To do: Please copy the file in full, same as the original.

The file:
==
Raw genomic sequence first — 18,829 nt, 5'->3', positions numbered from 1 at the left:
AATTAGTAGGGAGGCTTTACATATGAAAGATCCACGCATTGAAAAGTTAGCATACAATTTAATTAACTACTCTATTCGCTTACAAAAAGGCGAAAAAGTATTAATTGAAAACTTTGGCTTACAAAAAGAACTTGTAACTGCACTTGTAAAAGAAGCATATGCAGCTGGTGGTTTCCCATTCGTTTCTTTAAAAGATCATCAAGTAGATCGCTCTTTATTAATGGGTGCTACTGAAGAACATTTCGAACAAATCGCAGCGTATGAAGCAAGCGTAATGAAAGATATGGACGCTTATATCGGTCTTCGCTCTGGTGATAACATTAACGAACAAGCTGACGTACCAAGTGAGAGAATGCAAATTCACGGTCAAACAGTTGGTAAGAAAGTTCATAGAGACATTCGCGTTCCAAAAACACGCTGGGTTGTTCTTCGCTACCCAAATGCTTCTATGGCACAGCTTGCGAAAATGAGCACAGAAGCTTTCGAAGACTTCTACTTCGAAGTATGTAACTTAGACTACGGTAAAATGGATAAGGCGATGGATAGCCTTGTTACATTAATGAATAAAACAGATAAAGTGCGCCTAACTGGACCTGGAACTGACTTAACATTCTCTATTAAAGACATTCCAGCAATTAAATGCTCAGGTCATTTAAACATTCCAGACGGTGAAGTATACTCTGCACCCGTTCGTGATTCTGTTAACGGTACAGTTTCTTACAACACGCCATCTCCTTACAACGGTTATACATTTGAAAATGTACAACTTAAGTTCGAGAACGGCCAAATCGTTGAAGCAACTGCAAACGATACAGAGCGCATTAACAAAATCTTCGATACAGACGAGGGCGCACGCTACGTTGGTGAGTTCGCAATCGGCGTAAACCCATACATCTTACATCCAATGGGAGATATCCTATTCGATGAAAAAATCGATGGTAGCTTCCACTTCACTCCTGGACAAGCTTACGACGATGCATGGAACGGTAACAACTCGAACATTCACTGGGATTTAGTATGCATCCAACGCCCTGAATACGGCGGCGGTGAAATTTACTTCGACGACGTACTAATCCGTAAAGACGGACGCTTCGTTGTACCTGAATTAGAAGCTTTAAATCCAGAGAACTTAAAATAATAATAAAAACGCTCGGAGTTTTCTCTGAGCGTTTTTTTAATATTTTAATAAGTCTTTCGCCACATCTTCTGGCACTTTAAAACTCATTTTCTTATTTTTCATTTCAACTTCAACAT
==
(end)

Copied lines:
Raw genomic sequence first — 18,829 nt, 5'->3', positions numbered from 1 at the left:
AATTAGTAGGGAGGCTTTACATATGAAAGATCCACGCATTGAAAAGTTAGCATACAATTTAATTAACTACTCTATTCGCTTACAAAAAGGCGAAAAAGTATTAATTGAAAACTTTGGCTTACAAAAAGAACTTGTAACTGCACTTGTAAAAGAAGCATATGCAGCTGGTGGTTTCCCATTCGTTTCTTTAAAAGATCATCAAGTAGATCGCTCTTTATTAATGGGTGCTACTGAAGAACATTTCGAACAAATCGCAGCGTATGAAGCAAGCGTAATGAAAGATATGGACGCTTATATCGGTCTTCGCTCTGGTGATAACATTAACGAACAAGCTGACGTACCAAGTGAGAGAATGCAAATTCACGGTCAAACAGTTGGTAAGAAAGTTCATAGAGACATTCGCGTTCCAAAAACACGCTGGGTTGTTCTTCGCTACCCAAATGCTTCTATGGCACAGCTTGCGAAAATGAGCACAGAAGCTTTCGAAGACTTCTACTTCGAAGTATGTAACTTAGACTACGGTAAAATGGATAAGGCGATGGATAGCCTTGTTACATTAATGAATAAAACAGATAAAGTGCGCCTAACTGGACCTGGAACTGACTTAACATTCTCTATTAAAGACATTCCAGCAATTAAATGCTCAGGTCATTTAAACATTCCAGACGGTGAAGTATACTCTGCACCCGTTCGTGATTCTGTTAACGGTACAGTTTCTTACAACACGCCATCTCCTTACAACGGTTATACATTTGAAAATGTACAACTTAAGTTCGAGAACGGCCAAATCGTTGAAGCAACTGCAAACGATACAGAGCGCATTAACAAAATCTTCGATACAGACGAGGGCGCACGCTACGTTGGTGAGTTCGCAATCGGCGTAAACCCATACATCTTACATCCAATGGGAGATATCCTATTCGATGAAAAAATCGATGGTAGCTTCCACTTCACTCCTGGACAAGCTTACGACGATGCATGGAACGGTAACAACTCGAACATTCACTGGGATTTAGTATGCATCCAACGCCCTGAATACGGCGGCGGTGAAATTTACTTCGACGACGTACTAATCCGTAAAGACGGACGCTTCGTTGTACCTGAATTAGAAGCTTTAAATCCAGAGAACTTAAAATAATAATAAAAACGCTCGGAGTTTTCTCTGAGCGTTTTTTTAATATTTTAATAAGTCTTTCGCCACATCTTCTGGCACTTTAAAACTCATTTTCTTATTTTTCATTTCAACTTCAACAT